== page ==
Sea Level Changes

Extract from the book: The Post-Glacial Hypothesis

If our ‘flooded Britain’ hypothesis is correct, we should be able to get verification via the empirical evidence of sea level changes to see if it has been constant over the last 12,500 years. Most scientists and historians when talking about the end of the LGM, refer people to the phenomenon called the ‘Meltwater Pulses’ to prove that the exchange from frozen glaciers to today’s landscape was rapid.

Figure 6.. Generalized sea level rise since the last ice age showing several meltwater pulses (MWP). MWP-1A0, c. 19,600-18,800 years ago; MWP-1A, 14,600 to 13,800 years ago; MWP-1B, 11,000-8,800 years ago; and MWP-1C, ~8,200-7,600 years ago. © Nasa model.

The first significant increase in sea levels was (meltwater pulse 1Ao, or MWP 1Ao), 19,600-18,800 years ago, ocean levels climbed at least 10m within 800 years. However, not all sea-level proxies register this event.

A faster rise began 14,600 years ago during the comparatively mild Bølling-Allerød interstadial, which accelerated about 300 years later and peaked about 13,800 years ago (meltwater pulse 1A, or MWP 1A) (Stanford et al., 2011). Although it is a tremendous 20m surge in height, it should be recognised that this ‘pulse’ as only 16% of the total sea rise since the end of the LGM.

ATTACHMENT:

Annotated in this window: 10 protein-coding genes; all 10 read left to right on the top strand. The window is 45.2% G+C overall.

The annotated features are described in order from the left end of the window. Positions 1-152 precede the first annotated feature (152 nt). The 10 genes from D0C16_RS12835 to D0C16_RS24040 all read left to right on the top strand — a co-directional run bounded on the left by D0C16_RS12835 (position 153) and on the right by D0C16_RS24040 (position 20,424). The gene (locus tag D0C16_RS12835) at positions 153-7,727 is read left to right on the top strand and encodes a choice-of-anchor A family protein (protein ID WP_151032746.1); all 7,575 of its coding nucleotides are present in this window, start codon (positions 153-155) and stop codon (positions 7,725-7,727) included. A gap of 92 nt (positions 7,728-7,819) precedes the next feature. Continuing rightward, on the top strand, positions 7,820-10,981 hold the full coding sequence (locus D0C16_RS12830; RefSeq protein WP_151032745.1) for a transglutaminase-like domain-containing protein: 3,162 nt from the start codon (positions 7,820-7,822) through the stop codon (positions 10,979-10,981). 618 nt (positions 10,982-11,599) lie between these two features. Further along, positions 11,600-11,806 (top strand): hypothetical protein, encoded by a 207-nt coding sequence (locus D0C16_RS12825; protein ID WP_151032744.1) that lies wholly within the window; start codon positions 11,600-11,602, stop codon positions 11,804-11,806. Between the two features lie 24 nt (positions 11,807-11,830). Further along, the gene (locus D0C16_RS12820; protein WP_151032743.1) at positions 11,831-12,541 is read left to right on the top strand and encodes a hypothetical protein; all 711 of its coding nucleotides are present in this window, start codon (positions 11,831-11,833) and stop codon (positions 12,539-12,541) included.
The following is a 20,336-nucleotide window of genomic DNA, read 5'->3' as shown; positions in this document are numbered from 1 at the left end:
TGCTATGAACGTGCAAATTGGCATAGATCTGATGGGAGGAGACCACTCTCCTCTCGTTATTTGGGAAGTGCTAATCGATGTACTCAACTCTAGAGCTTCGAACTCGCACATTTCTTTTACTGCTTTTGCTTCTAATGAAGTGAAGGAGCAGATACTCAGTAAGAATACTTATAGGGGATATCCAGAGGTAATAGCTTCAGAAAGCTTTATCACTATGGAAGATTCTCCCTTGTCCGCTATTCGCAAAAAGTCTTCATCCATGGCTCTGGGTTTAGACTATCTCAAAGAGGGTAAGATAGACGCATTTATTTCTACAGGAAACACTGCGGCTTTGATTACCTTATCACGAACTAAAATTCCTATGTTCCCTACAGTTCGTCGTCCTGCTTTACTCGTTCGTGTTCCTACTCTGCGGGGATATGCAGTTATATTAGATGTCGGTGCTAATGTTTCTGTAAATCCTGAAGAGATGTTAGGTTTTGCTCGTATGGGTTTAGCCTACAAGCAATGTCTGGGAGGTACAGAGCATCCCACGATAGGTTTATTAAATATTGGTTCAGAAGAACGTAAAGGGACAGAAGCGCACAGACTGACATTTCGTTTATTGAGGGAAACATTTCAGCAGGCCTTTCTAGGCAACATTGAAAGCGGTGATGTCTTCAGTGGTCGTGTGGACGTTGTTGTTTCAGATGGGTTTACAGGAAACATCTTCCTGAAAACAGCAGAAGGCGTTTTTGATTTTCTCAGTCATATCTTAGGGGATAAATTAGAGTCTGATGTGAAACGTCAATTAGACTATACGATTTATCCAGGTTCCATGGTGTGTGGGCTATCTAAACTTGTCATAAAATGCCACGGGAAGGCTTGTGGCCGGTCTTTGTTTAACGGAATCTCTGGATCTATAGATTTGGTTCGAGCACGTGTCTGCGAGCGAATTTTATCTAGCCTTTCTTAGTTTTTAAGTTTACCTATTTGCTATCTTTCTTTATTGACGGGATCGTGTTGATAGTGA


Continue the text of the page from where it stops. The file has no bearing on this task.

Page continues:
Computer models that “fingerprint” spatial patterns of sea-level rise attribute much of the meltwater to Antarctica. Different sources of ice melt leave geographically distinctive sea-level fingerprints because their ice unloading histories and the gravitational pull between shrinking ice masses and oceans vary.

On the other hand, geological data indicate significant deglaciation in Antarctica starting only toward the end of MWP 1A, which suggests that most of the meltwater originated from the breakup of Northern Hemisphere ice sheets.

During the Younger Dryas cold period, between 12,900 and 11,800 years ago, the encroaching oceans slowed their upward pace. A massive freshwater influx via the Mackenzie River into the Arctic Sea and ultimately the eastern North Atlantic may have triggered this cold episode. Once the warmth returned, rates of sea-level rise averaged 13 to 15 mm/yr during meltwater pulse 1B, 11,000-9,000 years ago, an event recorded in Barbados, but not in Pacific corals. This difference may arise from glacial isostatic or gravitational effects; alternatively, the increase at Barbados may have been overestimated.

Around 9,300 years ago, a glacial dam burst at the south-eastern end of Lake Superior, provoking pervasive Northern Hemisphere cooling, followed by a minor meltwater pulse about 9,000 years ago. However, meltwater pulse 1C (8,200-7,600 years ago) left traces at numerous locations in the United States, north-western Europe, and China. 

Most glacial melting ended by about 7,000-6,000 years ago.

Because of slowly diminishing adjustments of Earth’s lithosphere to ice sheet removal, sea level falls near formerly ice-covered regions and rises along the margins of the vanished ice sheets. (Kemp et al., 2011). This ‘conveyor belt’ carries warm water from the tropics (represented by red arrows) into the North Atlantic. There, the water cools and sinks before flowing back toward the south (yellow arrows). This pattern of circulation plays a vital role in regulating climate in the North Atlantic as well as the rest of the world.

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